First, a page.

Packaging is a really important factor when you are selling a hand-made product. I generally hand-wrap all large orders of wedding cards in tissue paper  and secure with a branded sticker. I wanted to try something different for this large order of coasters. Since it’s just one order of 16 coasters, I justified making the box by hand instead of ordering a set of 20 boxes. This way, I am able to make a box that fits my product exactly and out of high-quality paper; no one makes matchbox style boxes any where near these dimensions  4″ x 4″ x 1.4″.

I had to tweak the template a bit so I got the amount of overhang I needed to give the box a more polished look. Eventually, I’ll have a laser cutter to do the cutting for me, but for now I’m fine with hand cutting the odd box or 5.

I know everyone and their mom uses the two color baker’s twine, but here’s my justification for it:

  1. I had a piece that was just the right length leftover from another project.
  2. It goes with the black box and looks polished.
  3. Holds the card securely, unlike the hemp twine I tried.
  4. Ribbon I had looked lame.
  5. Couldn’t find a paper wrap that I liked and didn’t want to delve into my decorative paper collection to find something.

Next time I’ll probably use a layered paper wrap with circular seal.


Limited amount left, of all of them. I need to make room for new cards for next year. The snowflakes ones are all A6 size folded cards (4.5″ x 6.25″) printed on French Paper Co. 140#C Pure White, with a frosted blue envelope. The Winter Solstice card is a smaller single note (5″ × 3.25″, not folded), printed on Arturo 110#C Soft White with a deckled edge, with matching hand painted or plain envelope.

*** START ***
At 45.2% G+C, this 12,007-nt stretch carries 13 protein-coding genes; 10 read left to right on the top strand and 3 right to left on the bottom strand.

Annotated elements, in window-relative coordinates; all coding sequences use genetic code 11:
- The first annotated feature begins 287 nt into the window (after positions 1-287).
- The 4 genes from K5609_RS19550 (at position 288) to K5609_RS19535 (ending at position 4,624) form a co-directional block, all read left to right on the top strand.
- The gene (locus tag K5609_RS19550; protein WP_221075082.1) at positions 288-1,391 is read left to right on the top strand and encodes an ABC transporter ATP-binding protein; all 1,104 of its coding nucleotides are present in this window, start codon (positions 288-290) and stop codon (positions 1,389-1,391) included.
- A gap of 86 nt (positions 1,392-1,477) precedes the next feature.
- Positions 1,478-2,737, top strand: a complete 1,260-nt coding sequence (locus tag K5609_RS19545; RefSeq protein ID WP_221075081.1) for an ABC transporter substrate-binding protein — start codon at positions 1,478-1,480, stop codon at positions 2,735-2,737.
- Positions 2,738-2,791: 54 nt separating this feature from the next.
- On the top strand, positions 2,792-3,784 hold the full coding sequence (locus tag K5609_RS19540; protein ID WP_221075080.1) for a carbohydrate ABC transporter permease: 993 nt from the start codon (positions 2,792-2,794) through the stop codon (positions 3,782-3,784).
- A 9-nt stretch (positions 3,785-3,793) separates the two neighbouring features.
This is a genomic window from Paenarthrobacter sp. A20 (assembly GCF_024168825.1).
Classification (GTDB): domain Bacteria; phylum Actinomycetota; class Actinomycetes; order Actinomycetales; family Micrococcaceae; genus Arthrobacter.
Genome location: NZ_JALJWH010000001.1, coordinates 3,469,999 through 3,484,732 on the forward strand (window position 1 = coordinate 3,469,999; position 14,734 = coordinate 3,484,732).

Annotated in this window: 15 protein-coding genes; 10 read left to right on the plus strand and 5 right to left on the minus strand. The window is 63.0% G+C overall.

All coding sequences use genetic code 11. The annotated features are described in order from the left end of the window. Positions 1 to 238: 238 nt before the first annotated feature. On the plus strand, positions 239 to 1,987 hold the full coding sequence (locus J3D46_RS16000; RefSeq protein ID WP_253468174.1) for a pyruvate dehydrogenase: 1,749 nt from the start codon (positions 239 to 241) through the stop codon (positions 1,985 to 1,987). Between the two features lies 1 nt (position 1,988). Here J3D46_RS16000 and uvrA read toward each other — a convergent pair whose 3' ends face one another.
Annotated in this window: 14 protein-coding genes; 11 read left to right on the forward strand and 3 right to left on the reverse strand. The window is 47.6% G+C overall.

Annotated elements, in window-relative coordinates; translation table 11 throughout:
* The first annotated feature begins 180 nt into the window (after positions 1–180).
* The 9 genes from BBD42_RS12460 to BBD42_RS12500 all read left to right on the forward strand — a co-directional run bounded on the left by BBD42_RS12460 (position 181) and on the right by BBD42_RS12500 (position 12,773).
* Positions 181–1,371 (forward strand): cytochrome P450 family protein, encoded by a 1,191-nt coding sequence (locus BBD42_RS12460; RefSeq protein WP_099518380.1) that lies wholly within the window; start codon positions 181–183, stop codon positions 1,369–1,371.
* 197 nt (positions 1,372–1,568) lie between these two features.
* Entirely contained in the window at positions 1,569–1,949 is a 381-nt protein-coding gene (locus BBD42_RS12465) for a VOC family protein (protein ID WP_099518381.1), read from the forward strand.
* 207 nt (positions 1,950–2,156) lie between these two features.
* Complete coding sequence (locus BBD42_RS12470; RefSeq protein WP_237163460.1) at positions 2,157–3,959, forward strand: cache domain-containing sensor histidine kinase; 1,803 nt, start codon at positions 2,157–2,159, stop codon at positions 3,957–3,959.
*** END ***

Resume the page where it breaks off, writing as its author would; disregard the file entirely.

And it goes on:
Celebrate Marriage Equality!


Posted by Two Crow Press on Friday, June 26, 2015

Mention EQUALITY2015 when you book with me on WeddingWire and receive 11% off any wedding stationery.

Whether you just want some thank you cards for your wedding guests or an elaborate custom invitation set with save the dates, menus, hand-stitched programs, etc. Two Crow Press is celebrating that now all Americans are able to be legally married and have those marriages honored in all states.

The seed for Two Crow Press was started when I wanted to print my own wedding invitations in 2010, and I chose the theme of the English Counting Magpie/Crows rhyme (it turned into crow augury in America, since those are more common):

One for sorrow, two for mirth,
Three for a wedding, four for a birth,
Five for silver, six for gold,
Seven for a secret not to be told.
Eight for heaven, nine for hell,
And ten for the devil’s own sel’

I thought it would be auspicious to signify my marriage with a symbol of joy: two crows. Hence when I started my business in 2012, I remembered that symbol and used it to mark a joyful venture, hence Two Crow Press.

For more information on the old rhyme, check out 7th